Tea culture in China is a special ritual that does not endure rush and includes not only the process of making tea, but also the occasion and the situation when drinking tea, dishes and other auxiliary tools.
Before you understand why the tea ceremony in China is so fascinating and attractive, you first need to determine the role of this drink in the country’s culture.
The Importance of Tea for Chinese Culture
In China, there are seven things that a person needs to live daily (rice, firewood, oil, salt, vinegar and soy sauce), and tea is one of the first places on this list. The use of this drink is a pleasant pastime, both at everyday and at the holiday table. In addition, tea is an integral part of all official and traditional events, ceremonies. And it is unlikely that there will be at least one person in the world who has not heard about the healing properties of tea and its active use in Chinese traditional medicine.
Ancient writings indicate that initially only wealthy Chinese consumed tea and used it in medical practice (from about 4000 years ago). And the spread of tea traditions among the common population is usually dated to the 1st century BC.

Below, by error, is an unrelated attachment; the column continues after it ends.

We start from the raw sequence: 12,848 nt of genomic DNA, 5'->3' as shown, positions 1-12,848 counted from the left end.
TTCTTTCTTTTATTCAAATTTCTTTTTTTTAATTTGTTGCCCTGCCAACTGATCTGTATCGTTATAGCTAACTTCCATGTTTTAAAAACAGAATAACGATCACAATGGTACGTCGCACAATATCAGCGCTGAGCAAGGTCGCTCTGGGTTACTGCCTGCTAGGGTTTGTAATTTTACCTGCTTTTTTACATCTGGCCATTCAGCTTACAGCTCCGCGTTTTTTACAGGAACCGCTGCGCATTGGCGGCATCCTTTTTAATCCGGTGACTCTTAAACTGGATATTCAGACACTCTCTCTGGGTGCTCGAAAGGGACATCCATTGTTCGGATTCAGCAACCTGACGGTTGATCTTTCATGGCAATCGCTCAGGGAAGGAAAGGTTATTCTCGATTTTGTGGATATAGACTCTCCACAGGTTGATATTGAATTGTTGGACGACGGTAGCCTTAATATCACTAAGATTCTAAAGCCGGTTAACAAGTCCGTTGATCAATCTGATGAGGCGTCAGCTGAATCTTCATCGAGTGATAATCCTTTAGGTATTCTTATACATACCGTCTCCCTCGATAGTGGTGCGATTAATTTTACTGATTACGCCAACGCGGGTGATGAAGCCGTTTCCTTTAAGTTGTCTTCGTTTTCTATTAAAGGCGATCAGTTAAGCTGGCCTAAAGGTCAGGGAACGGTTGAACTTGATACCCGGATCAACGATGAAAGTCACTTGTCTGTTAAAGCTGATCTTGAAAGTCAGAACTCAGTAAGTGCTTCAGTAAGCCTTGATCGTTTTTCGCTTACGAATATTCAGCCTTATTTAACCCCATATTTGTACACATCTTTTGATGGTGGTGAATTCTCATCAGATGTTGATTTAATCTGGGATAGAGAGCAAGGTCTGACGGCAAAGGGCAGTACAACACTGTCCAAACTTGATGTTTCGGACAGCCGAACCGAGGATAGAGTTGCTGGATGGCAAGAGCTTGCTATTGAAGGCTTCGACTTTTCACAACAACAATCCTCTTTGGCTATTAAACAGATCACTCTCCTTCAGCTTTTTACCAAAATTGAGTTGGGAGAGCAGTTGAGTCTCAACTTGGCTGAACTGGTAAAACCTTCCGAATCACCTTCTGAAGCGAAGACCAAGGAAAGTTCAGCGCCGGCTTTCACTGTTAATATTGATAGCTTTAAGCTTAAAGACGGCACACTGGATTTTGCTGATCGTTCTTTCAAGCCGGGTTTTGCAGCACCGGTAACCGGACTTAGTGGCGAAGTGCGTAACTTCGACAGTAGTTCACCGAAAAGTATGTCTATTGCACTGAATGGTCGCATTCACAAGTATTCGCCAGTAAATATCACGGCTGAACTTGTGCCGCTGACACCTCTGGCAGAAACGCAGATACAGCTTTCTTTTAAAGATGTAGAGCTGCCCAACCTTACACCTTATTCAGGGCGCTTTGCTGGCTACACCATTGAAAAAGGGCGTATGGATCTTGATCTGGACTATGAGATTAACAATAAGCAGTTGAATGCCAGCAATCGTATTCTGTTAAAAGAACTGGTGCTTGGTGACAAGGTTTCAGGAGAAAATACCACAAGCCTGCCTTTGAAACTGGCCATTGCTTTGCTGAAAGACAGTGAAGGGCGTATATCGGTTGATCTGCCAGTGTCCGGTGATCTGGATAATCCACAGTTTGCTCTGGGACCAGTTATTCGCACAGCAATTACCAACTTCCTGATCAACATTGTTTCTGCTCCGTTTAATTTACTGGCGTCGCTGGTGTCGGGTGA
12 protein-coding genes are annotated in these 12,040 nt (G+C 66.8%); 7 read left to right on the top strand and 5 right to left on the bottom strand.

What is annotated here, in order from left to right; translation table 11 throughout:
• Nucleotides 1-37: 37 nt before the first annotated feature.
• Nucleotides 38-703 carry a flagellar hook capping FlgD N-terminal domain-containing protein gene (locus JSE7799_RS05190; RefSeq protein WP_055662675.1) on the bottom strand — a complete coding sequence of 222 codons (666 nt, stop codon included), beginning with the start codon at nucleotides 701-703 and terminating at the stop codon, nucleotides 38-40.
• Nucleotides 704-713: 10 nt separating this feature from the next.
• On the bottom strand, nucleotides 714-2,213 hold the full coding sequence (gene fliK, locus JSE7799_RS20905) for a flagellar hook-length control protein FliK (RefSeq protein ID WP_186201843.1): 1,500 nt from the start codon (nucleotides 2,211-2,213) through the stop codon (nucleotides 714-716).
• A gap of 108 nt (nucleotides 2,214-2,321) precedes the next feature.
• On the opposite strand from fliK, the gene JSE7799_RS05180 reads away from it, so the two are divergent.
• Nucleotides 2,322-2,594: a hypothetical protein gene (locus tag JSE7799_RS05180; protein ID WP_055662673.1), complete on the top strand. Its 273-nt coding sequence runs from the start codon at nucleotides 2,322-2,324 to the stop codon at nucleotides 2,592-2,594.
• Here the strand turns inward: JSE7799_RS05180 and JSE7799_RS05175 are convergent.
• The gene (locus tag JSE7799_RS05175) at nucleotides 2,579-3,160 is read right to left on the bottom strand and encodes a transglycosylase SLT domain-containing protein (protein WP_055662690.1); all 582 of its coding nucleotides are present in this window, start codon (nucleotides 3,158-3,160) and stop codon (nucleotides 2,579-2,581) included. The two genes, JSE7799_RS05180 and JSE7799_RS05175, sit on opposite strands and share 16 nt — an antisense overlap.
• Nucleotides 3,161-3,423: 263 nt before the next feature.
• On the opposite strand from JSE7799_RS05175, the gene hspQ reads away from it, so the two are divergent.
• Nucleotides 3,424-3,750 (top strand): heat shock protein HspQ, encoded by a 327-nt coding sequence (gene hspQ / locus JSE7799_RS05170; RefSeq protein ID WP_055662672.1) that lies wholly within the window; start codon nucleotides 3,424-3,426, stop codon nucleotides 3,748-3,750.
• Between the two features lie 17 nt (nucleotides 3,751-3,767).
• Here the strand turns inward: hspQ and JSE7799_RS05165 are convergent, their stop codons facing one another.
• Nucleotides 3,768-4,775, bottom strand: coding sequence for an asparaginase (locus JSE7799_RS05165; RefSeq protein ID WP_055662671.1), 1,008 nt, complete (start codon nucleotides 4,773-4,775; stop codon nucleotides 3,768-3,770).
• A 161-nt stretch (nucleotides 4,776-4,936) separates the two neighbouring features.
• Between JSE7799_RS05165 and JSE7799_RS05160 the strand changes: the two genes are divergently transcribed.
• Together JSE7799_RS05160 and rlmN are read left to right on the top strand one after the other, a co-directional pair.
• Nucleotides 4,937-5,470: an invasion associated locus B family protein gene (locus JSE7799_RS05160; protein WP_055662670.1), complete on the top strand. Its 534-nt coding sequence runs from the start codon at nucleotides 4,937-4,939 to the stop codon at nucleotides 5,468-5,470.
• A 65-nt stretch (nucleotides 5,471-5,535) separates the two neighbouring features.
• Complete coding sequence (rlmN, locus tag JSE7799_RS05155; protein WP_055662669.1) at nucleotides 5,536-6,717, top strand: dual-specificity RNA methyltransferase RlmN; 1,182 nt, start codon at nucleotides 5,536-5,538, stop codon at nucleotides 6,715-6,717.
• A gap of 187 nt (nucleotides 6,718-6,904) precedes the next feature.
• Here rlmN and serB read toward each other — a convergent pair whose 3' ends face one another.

Each country and continent has its own tea traditions. As for China, Chinese tea ceremonies are special in every region of the country. Especially surprising and, one might say, ancient is the tea ceremony in the southwestern provinces of the country (Yunnan, Guizhou, Sichuan). These areas are not only considered the founders of tea plantations since ancient times, but they have retained the almost complete “originality” of tea traditions.
And of course, the Chinese tea ceremony in Tibet, which dates back to 700 years, is considered to be very individual. It practices the use of milk and butter tea.